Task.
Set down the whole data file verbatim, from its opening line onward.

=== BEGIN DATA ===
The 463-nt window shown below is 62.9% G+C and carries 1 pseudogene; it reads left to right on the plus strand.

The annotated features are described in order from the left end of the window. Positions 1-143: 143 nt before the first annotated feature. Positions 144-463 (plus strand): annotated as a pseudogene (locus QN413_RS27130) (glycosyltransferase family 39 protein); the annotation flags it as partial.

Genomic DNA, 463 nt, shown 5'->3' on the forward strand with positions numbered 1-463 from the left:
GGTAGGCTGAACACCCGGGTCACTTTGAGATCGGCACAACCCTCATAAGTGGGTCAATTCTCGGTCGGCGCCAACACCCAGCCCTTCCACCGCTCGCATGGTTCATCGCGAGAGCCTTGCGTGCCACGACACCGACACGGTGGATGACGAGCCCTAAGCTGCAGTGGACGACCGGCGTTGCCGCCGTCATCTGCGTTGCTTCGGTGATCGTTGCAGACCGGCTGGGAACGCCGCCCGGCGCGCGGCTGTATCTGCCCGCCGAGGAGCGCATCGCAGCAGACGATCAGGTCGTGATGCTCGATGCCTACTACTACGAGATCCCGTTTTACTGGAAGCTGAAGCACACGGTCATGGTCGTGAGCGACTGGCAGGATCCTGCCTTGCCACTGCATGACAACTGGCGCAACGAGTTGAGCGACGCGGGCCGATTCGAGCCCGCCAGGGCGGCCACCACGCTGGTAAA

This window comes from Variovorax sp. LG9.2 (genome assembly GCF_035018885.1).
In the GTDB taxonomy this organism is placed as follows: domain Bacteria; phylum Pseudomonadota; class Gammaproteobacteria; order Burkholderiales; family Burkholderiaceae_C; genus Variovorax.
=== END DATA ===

The 463-nt window shown below is 62.9% G+C and carries 1 pseudogene; it reads left to right on the plus strand.

The annotated features are described in order from the left end of the window. Positions 1-143: 143 nt before the first annotated feature. Positions 144-463 (plus strand): annotated as a pseudogene (locus QN413_RS27130) (glycosyltransferase family 39 protein); the annotation flags it as partial.

Genomic DNA, 463 nt, shown 5'->3' on the forward strand with positions numbered 1-463 from the left:
GGTAGGCTGAACACCCGGGTCACTTTGAGATCGGCACAACCCTCATAAGTGGGTCAATTCTCGGTCGGCGCCAACACCCAGCCCTTCCACCGCTCGCATGGTTCATCGCGAGAGCCTTGCGTGCCACGACACCGACACGGTGGATGACGAGCCCTAAGCTGCAGTGGACGACCGGCGTTGCCGCCGTCATCTGCGTTGCTTCGGTGATCGTTGCAGACCGGCTGGGAACGCCGCCCGGCGCGCGGCTGTATCTGCCCGCCGAGGAGCGCATCGCAGCAGACGATCAGGTCGTGATGCTCGATGCCTACTACTACGAGATCCCGTTTTACTGGAAGCTGAAGCACACGGTCATGGTCGTGAGCGACTGGCAGGATCCTGCCTTGCCACTGCATGACAACTGGCGCAACGAGTTGAGCGACGCGGGCCGATTCGAGCCCGCCAGGGCGGCCACCACGCTGGTAAA

This window comes from Variovorax sp. LG9.2 (genome assembly GCF_035018885.1).
In the GTDB taxonomy this organism is placed as follows: domain Bacteria; phylum Pseudomonadota; class Gammaproteobacteria; order Burkholderiales; family Burkholderiaceae_C; genus Variovorax.